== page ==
Jews and synagogues are synonymous, right? Wrong!
Though the synagogue is more than 2,000 years old, with rabbis holding sway for approximately the same amount of time, we were not always organized this way. According to the Torah, we began as a single family that grew into 12 tribes that ultimately settled the land today known as Israel. Back then, like every other recognized group of people on the planet, for all sorts of reasons, we brought sacrificial offerings to a Temple where we handed them to a priest who offered them up to God on our behalf.
The synagogue itself was an innovation, created by a group of individuals collectively known as the Pharisees (later, called rabbis, literally “my master/teacher”) who were attempting to adapt to a changing environment and belief system. The popular misnomer is that the synagogue came about only after the Temple in Jerusalem was destroyed by the Romans in the year 70 CE. But archeological evidence has shown that the original synagogues were built as early as 200 BCE. In other words, long before the Temple’s demise, a radical change was already taking root. A paradigm shift, if you will.
Had they not come up with the notion that the synagogue would become a tripartite house of gathering, study, and prayer, and that each private home would become a mikdash m’aht (a small sanctuary) with our kitchen table the new altar and the challah the new symbolic sacrificial offering, perhaps Judaism would have died out altogether. The Pharisees radically altered the way we “do Jewish” while making it look like it was the Torah’s intention all along. Prayer with a minyan in a synagogue three times a day replaced the Temple offerings; and rabbis, who spent years of learning, were ordained to replace the hereditary kohanim/priests as authorities over Jewish law and life. The rabbinic revolution was complete.
So it was, and so it has been for almost two millennia.
However, beginning with the Enlightenment and the rise of the middle class, accelerated by the collapse of the ghetto in Western Europe, the erosion of rabbinic authority began to shift the structure crafted by those Pharisees. Numerous options, both secular and religious, were later created to keep the system alive. For several hundred years that seemed to have worked.
But today, the synagogue (and one might say all Jewish institutions) are under siege, and not doing all that well. Synagogue membership and attendance are in decline; mergers and closings no longer surprise us; and leadership is aging and not being replaced. In addition, surveys reveal that more and more Jews describe themselves as “just Jewish” or JNRs — Jews of no religion. Hence, there is little need in their lives for organized prayer, especially to a God they are not sure they believe in, with a prayer book replete with images of hierarchy, and kingship that does not speak to them.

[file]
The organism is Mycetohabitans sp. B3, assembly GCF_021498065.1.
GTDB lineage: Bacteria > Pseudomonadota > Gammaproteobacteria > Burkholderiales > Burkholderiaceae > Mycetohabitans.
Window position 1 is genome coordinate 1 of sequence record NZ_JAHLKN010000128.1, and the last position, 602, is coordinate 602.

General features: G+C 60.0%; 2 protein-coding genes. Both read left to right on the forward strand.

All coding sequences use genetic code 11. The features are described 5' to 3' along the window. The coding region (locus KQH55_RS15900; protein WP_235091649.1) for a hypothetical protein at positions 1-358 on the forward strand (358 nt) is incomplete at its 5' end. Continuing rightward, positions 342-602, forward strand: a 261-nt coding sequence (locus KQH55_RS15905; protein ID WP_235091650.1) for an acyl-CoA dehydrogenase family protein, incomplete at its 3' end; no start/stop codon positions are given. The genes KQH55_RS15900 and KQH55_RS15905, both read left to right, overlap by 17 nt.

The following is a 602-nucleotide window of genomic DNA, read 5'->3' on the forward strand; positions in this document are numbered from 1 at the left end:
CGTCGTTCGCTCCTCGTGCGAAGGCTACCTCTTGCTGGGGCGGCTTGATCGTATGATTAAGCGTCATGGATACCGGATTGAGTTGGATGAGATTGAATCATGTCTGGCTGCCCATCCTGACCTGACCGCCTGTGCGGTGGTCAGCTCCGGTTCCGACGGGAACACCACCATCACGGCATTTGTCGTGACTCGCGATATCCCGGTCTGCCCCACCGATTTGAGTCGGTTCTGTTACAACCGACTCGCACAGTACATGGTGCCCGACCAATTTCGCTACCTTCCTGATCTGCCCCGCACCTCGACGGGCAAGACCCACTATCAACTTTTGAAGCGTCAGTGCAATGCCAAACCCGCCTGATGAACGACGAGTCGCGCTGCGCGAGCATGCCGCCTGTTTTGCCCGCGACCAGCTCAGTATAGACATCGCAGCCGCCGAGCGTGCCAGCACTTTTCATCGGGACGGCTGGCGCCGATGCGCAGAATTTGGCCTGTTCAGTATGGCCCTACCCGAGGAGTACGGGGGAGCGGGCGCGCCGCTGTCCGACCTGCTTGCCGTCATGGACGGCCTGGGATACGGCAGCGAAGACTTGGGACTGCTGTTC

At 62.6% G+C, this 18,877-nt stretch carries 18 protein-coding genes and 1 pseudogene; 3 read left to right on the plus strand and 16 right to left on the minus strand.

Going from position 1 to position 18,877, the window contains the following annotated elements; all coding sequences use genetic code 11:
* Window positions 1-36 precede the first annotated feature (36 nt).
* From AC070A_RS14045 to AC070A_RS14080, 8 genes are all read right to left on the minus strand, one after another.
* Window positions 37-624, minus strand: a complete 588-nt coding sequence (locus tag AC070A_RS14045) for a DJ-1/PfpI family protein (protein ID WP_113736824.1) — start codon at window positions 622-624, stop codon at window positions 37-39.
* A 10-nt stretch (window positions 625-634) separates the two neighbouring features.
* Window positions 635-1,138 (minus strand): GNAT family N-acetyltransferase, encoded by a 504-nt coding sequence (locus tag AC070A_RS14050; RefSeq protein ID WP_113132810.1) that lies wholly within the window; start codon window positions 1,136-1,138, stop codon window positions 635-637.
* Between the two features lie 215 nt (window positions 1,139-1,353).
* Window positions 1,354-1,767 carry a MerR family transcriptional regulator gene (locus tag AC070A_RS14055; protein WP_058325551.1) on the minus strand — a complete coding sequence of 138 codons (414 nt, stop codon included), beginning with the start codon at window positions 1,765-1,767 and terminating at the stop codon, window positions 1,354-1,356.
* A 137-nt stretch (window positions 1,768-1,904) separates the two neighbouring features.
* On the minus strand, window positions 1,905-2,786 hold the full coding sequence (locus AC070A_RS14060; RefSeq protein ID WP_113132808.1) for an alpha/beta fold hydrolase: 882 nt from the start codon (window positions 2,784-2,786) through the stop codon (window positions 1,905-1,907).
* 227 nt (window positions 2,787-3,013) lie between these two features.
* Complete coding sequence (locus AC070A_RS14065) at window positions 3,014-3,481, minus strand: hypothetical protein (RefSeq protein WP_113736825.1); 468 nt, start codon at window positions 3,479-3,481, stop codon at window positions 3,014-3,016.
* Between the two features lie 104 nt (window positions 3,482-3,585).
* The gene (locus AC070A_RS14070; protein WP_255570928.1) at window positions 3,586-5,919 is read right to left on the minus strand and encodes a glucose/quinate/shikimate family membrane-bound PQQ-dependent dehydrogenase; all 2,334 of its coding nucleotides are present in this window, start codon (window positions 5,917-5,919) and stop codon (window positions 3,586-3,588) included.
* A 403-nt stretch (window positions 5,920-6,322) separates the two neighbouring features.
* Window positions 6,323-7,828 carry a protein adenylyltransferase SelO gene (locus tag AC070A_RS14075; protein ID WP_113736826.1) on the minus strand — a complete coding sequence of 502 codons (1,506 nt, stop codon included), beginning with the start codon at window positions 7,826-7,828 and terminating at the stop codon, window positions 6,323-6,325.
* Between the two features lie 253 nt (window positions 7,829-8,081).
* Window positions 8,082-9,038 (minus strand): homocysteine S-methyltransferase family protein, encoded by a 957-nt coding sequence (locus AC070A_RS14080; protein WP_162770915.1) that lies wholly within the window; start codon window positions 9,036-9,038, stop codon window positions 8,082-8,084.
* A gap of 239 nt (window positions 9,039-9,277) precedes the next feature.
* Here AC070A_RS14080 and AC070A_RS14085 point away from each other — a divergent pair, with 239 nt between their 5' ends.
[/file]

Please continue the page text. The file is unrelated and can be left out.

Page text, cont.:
Yes, there are exceptions, thankfully. But I would argue, if not for the stubborn connection to the rite known as bar/bat mitzvah, with its incumbent requirement of years at the often-despised Hebrew school, the situation would be much worse.
I firmly believe that there is a human need for community, spirituality, and ritual. But today, more young Jews are likely to find that at their favorite Happy Hour or yoga class. Alternatives to the synagogue are cropping up and need to be encouraged. Entrepreneurial rabbis and ritualists, unencumbered by the structure of organized religion, are doing some very creative work, but it’s hard to predict whether their efforts will be enough.
The synagogue is not dead yet, but its health is in real jeopardy. I have been a lifelong “shul Jew,” and I regularly daven at a lovely minyan in my neighborhood. But those of us who consider themselves committed Jews have to recognize that the communal, economic, sociological, and political realities that gave rise to and sustained the synagogue are no longer operative in this post-modern era.
We have to ask ourselves the painful question, “Do the Jewish people still need us?” I am certain that the kohanim in the ancient Temple in Jerusalem thought that Judaism itself would collapse without them. After all, the Temple was the largest and wealthiest institution of its time. It inspired awe and obedience for more than a millennium. Insiders always think we are indispensable. But history and life should teach us that we are not. Unless significant changes are made, the end of the synagogue is not so far into the horizon.
Rabbi Terry Bookman, who retired from the pulpit in 2015, is
co-founder of Eitzah, Inc. His latest book is “Beyond Survival:
How Judaism Can Thrive in the 21st Century” (Rowman & Littlefield). Website: terrybookman.com.